Syria is not a Democracy, and faces many problems that many Third World nations face. Its per capita income is just $4800. It is a Socialist Ba'athist run state which is run by a Kleptocracy around the Assad family.
But then again Saudi Arabia is not a Democracy.
Indonesia is not a Democracy, run by generals in suits.
Algeria is not a pure Democracy.
Uzbekistan is not a Democracy, where protests by Islamists have been brutally put down by the Karimov regime.
Kazakhstan is not a Democracy.
Tajikistan is not a Democracy.
Iran is not a proper Democracy, with Presidents being selected by the mullah elite in sham fixed elections.
And is Turkey so perfect, that Erdogan should take time off to criticize his neighbors struggling with their own problems?
And is Turkey so perfect, in a country where the leading political party takes its spiritual inspiration from "CIA deviant Islam" in the guise of the Gulen movement?
And is Turkey so perfect, that Erdogan should take time off to criticize his neighbors struggling with their own problems, given that the gap between the rich and poor in TURKEY is one of the highest in the world?
And is Turkey so perfect, that it is the only country in the Middle East (where the bulk of its lies..) is involved in economic and security cooperation with Israel since its creation.
If the armed Islamist insurgents who oppose Assad win in Syria, backed by Israel, Saudi Arabia, the USA, and Turkey......what are the long term consequences for the region?
Will Israel tolerate for long a Sunni Fundamentalists based Islamic government in Damascus? Is this good for Turkey? Can Turkey control such a political entity in Damascus, as the Pakistani military tried with the Taliban in Afghanistan?
Is the on-going instability in Tunisia since February 2011 GREAT NEWS for Turkey?
Is the on-going instability in Egypt since February 2011 GREAT NEWS for Turkey?
Is the on-going instability in Libya since March 2011 GREAT NEWS for Turkey?
In what way does the Turkish people, and the AKP gain from supporting the instability in such countries in various degrees?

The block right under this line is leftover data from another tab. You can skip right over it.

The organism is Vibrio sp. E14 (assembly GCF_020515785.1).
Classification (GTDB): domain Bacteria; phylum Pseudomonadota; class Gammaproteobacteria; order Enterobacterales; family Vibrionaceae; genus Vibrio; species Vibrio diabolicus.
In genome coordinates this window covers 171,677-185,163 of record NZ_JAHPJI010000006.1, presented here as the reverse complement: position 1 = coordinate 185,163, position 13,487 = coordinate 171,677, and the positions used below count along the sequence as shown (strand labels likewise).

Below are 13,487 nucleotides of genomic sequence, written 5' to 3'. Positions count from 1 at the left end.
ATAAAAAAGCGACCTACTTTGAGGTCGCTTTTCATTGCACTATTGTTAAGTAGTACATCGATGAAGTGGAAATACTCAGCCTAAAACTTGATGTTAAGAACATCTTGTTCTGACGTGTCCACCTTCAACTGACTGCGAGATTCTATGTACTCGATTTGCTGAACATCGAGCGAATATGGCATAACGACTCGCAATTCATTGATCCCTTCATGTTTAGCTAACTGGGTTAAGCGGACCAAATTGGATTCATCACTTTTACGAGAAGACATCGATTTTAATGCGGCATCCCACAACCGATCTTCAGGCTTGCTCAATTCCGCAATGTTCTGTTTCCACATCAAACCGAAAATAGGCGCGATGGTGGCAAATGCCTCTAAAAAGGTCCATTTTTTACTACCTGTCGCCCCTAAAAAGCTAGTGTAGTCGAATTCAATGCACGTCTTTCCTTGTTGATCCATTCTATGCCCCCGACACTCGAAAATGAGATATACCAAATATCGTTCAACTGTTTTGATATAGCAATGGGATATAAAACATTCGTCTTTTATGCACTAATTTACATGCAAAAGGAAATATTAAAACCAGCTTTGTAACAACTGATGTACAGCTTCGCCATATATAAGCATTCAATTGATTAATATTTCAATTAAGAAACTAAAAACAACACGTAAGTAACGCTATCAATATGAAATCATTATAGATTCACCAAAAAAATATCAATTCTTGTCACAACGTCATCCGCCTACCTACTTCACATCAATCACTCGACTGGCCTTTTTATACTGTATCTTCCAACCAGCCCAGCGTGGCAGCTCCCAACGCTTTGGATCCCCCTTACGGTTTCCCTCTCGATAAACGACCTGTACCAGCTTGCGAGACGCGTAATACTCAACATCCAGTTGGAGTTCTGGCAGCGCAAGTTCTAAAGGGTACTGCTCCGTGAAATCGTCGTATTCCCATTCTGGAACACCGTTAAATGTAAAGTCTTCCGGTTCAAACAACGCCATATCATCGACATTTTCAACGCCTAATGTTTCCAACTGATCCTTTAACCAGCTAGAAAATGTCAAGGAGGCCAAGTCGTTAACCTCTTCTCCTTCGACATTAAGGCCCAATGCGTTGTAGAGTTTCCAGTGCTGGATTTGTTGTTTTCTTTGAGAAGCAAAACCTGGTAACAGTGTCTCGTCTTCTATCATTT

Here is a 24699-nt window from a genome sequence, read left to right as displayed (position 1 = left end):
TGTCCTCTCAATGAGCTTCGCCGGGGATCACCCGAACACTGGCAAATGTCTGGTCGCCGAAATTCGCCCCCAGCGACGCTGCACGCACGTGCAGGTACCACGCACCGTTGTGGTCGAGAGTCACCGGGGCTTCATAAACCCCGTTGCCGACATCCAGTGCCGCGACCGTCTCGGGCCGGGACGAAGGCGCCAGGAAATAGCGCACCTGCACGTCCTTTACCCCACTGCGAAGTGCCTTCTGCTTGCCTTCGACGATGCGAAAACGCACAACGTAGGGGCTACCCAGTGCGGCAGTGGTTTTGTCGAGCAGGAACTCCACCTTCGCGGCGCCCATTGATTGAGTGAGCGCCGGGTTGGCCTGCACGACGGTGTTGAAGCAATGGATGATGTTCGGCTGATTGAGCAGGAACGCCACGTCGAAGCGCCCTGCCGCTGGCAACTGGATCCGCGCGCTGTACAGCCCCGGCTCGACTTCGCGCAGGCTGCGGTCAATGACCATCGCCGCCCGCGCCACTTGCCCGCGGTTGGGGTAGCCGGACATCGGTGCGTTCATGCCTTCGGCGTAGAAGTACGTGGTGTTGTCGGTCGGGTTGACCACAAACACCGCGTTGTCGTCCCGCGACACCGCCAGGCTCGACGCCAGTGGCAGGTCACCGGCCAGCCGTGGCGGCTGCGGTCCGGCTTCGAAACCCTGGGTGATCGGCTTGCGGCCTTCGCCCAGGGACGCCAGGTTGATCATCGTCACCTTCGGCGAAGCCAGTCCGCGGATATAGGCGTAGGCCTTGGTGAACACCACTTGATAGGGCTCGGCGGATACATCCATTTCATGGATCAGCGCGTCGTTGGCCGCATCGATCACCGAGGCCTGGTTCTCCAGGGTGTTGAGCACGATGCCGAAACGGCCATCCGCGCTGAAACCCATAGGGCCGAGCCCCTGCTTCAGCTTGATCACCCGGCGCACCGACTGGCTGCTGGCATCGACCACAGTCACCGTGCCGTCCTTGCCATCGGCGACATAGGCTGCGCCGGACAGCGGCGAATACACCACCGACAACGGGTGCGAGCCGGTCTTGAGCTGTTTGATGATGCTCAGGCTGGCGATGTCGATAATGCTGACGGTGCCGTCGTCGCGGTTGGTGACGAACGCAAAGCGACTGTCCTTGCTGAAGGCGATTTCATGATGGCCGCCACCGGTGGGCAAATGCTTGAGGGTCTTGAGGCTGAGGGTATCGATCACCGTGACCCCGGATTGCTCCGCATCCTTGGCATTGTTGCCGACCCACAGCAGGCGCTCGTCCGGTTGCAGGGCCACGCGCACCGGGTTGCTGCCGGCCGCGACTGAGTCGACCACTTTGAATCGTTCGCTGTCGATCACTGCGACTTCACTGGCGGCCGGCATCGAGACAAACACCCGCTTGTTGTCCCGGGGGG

The loyalties of the Turkish Deonme towards Israel is understandable, for that is their REAL country, but what is best for Turkey as a modernizing prospering stable democratic state? The Middle East on fire? Will not the fire reach Turkey eventually?
A cartoon drawn by boys to fill the imagination of years past.
In Germany the Jews drew cartoon characters, with symbols from the East....and told Germans they were the best race on earth.
In the USA the Jews told the Americans they could have complete full spectrum dominance of the entire world....PNAC 2000.
In India the Jews told India that it can be a Super power which must challenge China, and build a huge blue water navy in the course of achieving this Jew goal.
In Iran the Jews have told the donkey mullahs that they have the power to block the Straights of Hormuz by using a few speed boats, and thus defy the whole world in International Waters.
In the UK the Jews have told the British people that the great British Empire still exists, with just a few more "Wog Wars".......and the British economy can grow for ever with a fake paper fiddling banker economy based in "The City".
Turkey PM compares Syrian leader Bashar Assad to Muammar GaddafiTimes of India.
Turkey's prime minister compared Syria's president to Libya's Muammar Gaddafi on Wednesday, as Damascus defied international calls to end the crackdown on a 5-month-old uprising.
President Bashar Assad has unleashed tanks, ground troops and snipers in an attempt to retake control in rebellious areas. The military assault has escalated dramatically since the start of the holy month of Ramadan in August, killing hundreds and detaining thousands.
"We made our calls (to Gaddafi) but unfortunately we got no result," Turkish Prime Minister Recep Tayyip Erdogan said today. "The same thing is happening with Syria at the moment."
The conflict in Libya, which began a month before Syria's unrest, has descended into a civil war as Gaddafi defies calls to end the bloodshed.
Erdogan said he personally spoke to Assad and sent his foreign minister to Damascus, but "despite all of this, they are continuing to strike civilians."
Turkey, a neighbour and former close ally of Syria, has been increasingly frustrated with Damascus' crackdown. But Turkey, Syria's most important trade partner, has not joined the US and Europe in imposing sanctions.
With tension rising, the UN said it has temporarily withdrawn about two dozen "nonessential" international staff from Syria because of security concerns.
UN deputy spokesman Farhan Haq also said some family members of UN staff have been relocated to other countries. The government insists its crackdown is aimed at rooting out terrorists fomenting unrest in the country. In comments carried on the state-run news agency, Assad appeared to lash out at the international reproach, saying his country will not give up its "dignity and sovereignty."